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Constructed in 1970 and named in honor of University of Kansas alumna Irene Nunemaker, this building is home to the Honors Program. The building features numerous works of art that were created by students along with class projects. For example, the replica Inuit kayak at the building entrance was created as part of Dr. C. Bryan Young's seminar which included the study of Native American culture. The building's first floor includes several works of art created by students along with portraits of Honors Program supporters such as Mary Lavon Crawford Brosseau.
Backstory and Context
Irene Nunemaker graduated from the University of Kansas with a degree in journalism in 1922. Nunemaker became a leader in the cosmetics industry and served as director of product development for Avon in the 1950s. Nunemaker donated over $2 million for philanthropic causes, including support for the College of Arts and Sciences at the University of Kansas and the Topeka YWCA. She was deeply involved in the design of this building, working with the architects to ensure the building provided multiple spaces with natural light where faculty and students could gather. Nunemaker was inducted into the KU Women's Hall of Fame in 1974 for her achievements in business and her philanthropic work.
The building was designed by the same architects who designed the three terminals of Kansas City International Airport, a design feature that can be seen in the unique square pattern of the building's concrete roof. The roof design may feel familiar to area residents who spent time in those terminals prior to the 2022 opening of the new single airport terminal. The building's design emphasizes light with large glass windows that open up to the residential side of the campus along with open-concept classrooms enclosed by glass.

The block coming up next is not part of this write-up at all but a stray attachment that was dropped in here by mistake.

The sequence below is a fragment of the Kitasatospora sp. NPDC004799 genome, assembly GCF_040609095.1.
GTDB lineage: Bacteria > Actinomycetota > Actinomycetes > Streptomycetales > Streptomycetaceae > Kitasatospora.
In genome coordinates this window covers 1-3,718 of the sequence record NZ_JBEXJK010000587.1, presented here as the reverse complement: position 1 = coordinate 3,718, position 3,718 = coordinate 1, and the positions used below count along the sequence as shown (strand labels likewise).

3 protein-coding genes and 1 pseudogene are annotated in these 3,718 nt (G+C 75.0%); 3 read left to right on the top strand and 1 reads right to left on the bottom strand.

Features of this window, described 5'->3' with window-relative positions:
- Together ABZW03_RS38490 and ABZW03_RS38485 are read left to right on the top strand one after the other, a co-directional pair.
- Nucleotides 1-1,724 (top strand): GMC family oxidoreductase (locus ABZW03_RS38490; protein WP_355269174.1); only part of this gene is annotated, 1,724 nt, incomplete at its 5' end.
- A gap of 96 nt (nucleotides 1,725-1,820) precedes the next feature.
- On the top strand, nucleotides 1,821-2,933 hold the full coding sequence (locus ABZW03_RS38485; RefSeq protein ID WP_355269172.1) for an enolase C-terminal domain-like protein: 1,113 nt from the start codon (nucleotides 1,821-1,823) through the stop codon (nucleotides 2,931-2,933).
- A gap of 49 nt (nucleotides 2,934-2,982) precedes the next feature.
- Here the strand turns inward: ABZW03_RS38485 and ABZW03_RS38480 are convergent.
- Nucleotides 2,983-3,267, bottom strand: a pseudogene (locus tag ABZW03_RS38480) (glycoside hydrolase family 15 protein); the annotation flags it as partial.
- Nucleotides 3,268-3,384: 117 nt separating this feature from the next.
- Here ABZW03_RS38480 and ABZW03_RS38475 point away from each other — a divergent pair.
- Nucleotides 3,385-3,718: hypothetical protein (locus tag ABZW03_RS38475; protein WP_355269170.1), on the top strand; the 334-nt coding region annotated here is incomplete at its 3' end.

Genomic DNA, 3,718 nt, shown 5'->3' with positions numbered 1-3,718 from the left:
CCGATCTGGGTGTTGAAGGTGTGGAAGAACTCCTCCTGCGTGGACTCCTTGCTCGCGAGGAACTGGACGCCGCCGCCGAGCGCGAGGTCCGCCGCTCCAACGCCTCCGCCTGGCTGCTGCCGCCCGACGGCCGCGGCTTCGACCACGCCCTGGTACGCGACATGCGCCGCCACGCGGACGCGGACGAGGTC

The kayak at the entrance of the building was created by first-year students in the Honors Program under the direction of then-program director Dr. C. Bryan Young. A professor in the Department of Civil, Environmental and Architectural Engineering, Young led the class in studying the work of Lewis Lindsay Dyche, a professor at KU for whom the Dyche Museum of Natural History was named. The class sought to create a replica of the kayak Dyche acquired in 1895 while also learning about Inuit history and culture. The class culminated with a test of the kayak in the university's swimming pool which demonstrated that the student's work was seaworthy. The kayak is one of several class projects on display throughout Nunemaker Hall.
The first floor includes two classrooms and a common area while the second floor is home to offices and the Mary Lavon Crawford Brosseau Commons. Brosseau was an educator who taught in a variety of public schools and Cloud County Community College for 29 years. Together with her husband, Jack Brosseau, the couple owned a small glass company. Jack Brosseau passed away in 1998 and Lavon Brosseau gave her estate to the University of Kansas when she passed away in 2016 at the age of 88.
KU Women's Hall of Fame, Emily Taylor Center for Women & Gender Equity. Accessed August 6th, 2022. https://emilytaylorcenter.ku.edu/womens-hall-of-fame/nunemaker.
Young, C. Bryan. From the Director. Honoread, University of Kansas Honors Program. October 30th, 2018.
G. Joseph Pierron, Lewis Lindsay Dyche, kansaspedia: A Project of the Kansas Historical Society. November 1st, 2012. Accessed August 6th, 2022. https://www.kshs.org/kansapedia/lewis-lindsay-dyche/18149.
Teacher leaves $7.4 million estate to University of Kansas, KU Endowment, University of Kansas. June 5th, 2018. Accessed August 6th, 2022. https://www.kuendowment.org/News-Stories/News-Releases/2018/Teacher-leaves-$7-4-million-estate-to-University-o.